The ZoneSeal® Isolation Process is a fully engineered zonal isolation process with automated controls to deliver the benefits of light-weight (foam) cement for the life of the well. The ZoneSeal process begins with pre-job evaluation and continues through to operations at the wellsite and to post-job follow up.
OptiCem™ Cement Job Design and Simulation System, along with specialized laboratory testing (standardized within Halliburton globally), provides an engineered solution to specific challenges of each well. This engineered approach helps optimize the annular seal not only for a good bond log, but also for years of withstanding temperature and pressure changes in the wellbore. This integrated solution includes a pumping/displacement plan and a customized slurry blend designed with appropriate chemical and mechanical properties tailored to the unique attributes of each reservoir and well, taking into account all aspects of the formation throughout the annulus. The goal is an optimized annular seal to enhance well economics by helping to minimize the need for remediation and maximize ultimate recovery.
The field process is achieved by full automation of the blending, pumping and injection actions for greater control. Additionally, the equipment (cement pumping unit, nitrogen unit and injection unit) is integrated, providing precision in shearing the slurry to create a stable foam.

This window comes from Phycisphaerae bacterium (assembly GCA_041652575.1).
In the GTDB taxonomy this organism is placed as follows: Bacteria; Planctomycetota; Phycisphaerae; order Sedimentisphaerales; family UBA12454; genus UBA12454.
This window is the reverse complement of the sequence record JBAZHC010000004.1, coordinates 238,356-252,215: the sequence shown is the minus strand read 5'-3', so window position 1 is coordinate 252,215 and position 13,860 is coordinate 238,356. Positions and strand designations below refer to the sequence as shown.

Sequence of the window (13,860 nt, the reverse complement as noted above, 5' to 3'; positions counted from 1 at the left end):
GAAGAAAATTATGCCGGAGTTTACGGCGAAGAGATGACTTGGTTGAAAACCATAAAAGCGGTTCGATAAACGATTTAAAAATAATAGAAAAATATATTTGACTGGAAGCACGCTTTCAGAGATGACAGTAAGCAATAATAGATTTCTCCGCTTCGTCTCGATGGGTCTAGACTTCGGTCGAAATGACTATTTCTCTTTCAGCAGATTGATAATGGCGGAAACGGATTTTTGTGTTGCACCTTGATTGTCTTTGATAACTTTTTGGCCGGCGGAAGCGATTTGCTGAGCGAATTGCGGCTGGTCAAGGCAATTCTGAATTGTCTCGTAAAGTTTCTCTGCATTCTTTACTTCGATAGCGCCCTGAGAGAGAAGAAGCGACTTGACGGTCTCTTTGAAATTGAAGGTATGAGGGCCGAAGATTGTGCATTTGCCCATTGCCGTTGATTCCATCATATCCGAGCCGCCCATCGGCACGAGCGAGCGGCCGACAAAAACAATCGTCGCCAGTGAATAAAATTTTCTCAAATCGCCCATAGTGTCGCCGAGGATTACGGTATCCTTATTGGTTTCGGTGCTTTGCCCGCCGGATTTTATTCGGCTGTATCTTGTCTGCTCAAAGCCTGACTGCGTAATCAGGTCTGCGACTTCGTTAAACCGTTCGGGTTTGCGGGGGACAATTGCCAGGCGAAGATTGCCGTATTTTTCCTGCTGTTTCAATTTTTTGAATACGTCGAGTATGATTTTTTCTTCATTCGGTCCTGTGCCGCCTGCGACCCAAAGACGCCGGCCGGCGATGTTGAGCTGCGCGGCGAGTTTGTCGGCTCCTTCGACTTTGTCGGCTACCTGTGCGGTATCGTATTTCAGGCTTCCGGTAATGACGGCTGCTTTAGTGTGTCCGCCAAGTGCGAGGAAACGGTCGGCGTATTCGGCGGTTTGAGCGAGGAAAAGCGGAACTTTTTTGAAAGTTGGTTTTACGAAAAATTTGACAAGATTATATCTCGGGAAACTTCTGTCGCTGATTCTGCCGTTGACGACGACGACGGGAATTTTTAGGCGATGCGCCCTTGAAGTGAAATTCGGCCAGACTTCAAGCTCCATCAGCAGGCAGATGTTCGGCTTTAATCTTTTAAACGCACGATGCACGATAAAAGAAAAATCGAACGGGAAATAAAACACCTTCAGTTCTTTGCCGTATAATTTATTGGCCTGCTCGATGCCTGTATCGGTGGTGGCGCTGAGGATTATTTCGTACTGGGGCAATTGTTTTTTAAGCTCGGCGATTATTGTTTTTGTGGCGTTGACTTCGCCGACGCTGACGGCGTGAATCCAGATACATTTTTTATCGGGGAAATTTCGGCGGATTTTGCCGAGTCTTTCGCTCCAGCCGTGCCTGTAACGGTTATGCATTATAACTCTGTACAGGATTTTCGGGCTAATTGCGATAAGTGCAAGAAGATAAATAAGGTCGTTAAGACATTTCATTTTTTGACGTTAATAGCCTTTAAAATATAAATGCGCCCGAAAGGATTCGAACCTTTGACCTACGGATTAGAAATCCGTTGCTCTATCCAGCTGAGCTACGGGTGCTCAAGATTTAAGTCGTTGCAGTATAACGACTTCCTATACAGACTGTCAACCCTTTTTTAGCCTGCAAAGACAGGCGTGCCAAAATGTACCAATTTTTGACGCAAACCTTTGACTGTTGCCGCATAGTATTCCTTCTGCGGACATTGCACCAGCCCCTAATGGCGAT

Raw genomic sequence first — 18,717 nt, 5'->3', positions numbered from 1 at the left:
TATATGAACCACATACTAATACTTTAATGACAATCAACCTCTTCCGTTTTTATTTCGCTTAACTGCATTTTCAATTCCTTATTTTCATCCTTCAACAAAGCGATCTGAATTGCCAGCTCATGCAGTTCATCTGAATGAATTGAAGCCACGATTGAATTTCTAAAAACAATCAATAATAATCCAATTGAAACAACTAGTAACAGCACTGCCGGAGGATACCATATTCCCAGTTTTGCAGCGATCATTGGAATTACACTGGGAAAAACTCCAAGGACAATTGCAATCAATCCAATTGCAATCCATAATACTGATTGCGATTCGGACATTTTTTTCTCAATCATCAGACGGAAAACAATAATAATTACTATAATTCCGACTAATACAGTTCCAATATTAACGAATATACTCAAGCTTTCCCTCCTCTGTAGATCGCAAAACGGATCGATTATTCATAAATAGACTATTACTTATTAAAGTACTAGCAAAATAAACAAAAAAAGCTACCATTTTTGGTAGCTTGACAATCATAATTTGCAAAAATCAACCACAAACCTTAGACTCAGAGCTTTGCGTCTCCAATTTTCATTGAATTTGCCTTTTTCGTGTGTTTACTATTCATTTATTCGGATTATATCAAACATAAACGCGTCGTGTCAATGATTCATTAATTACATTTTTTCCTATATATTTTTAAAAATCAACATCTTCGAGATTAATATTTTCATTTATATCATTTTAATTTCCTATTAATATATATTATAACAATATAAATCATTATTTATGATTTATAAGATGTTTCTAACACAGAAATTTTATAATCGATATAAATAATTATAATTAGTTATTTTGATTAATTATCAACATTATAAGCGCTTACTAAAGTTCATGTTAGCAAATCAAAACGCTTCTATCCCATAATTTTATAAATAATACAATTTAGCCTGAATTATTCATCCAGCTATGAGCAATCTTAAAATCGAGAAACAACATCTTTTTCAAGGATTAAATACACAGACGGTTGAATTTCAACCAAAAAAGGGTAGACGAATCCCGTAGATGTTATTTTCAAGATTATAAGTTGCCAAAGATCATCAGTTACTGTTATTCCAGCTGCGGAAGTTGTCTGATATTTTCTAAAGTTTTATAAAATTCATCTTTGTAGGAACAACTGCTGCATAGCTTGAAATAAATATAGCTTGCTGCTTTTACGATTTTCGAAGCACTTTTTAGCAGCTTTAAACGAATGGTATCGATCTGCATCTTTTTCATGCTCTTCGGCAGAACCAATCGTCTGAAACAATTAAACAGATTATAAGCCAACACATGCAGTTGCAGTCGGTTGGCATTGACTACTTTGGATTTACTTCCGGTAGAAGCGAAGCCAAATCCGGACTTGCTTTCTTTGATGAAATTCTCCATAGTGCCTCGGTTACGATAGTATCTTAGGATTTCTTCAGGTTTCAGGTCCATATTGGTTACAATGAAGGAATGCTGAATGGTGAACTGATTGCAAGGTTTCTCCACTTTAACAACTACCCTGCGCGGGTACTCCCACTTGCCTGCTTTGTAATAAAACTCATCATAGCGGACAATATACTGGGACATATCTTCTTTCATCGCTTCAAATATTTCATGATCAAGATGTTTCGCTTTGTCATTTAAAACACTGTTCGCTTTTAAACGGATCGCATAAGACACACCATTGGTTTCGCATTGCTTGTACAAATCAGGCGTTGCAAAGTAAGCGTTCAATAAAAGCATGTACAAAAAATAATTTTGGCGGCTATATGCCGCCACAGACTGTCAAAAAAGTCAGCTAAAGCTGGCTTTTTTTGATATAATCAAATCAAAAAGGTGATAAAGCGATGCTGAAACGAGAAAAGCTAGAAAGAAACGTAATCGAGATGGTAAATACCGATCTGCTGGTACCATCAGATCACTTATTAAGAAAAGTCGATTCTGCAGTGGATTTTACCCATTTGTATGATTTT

Post-job Follow Up
Process-certified specialists monitor the job throughout the design and field operations and then provide a post-job report.
The Advantages of Foam Cement
Foam cement provides particular benefits in geothermal wells due to its lower thermal conductivity and other enhanced mechanical properties. A low thermal conductivity cement sheath allows for less and slower heat transfer/heat loss in the wellbore. This benefit will allow for more productive steam-generating wells in geothermal projects. These enhanced mechanical properties will allow more flexibility for the cement sheath to respond to the effects of excessive temperatures in the wellbore, therefore maintaining cement sheath integrity and providing zonal isolation/casing protection.
Enhanced and highly-engineered mechanical properties of the cement sheath allow it to move with the wellbore and also absorb stresses resulting from the mechanical shocks from pipe tripping to expansion and contraction of the casing during pressure and well testing, injection and production cycling.
Importantly, foam cement establishes a tight bond for a reliable annular seal because the nitrogen bubbles help to prevent shrinkage while the cement slurry goes through the hydration stage. A foamed system, due to its expansion properties, also accommodates challenging wellbore geometries such as wash-outs.
It is important to note that foam cement has historically been used primarily for reduction of slurry density. Halliburton has delivered foam cement systems much lighter than water, yet without compromising essential mechanical properties to establish life-of-the-well zonal isolation.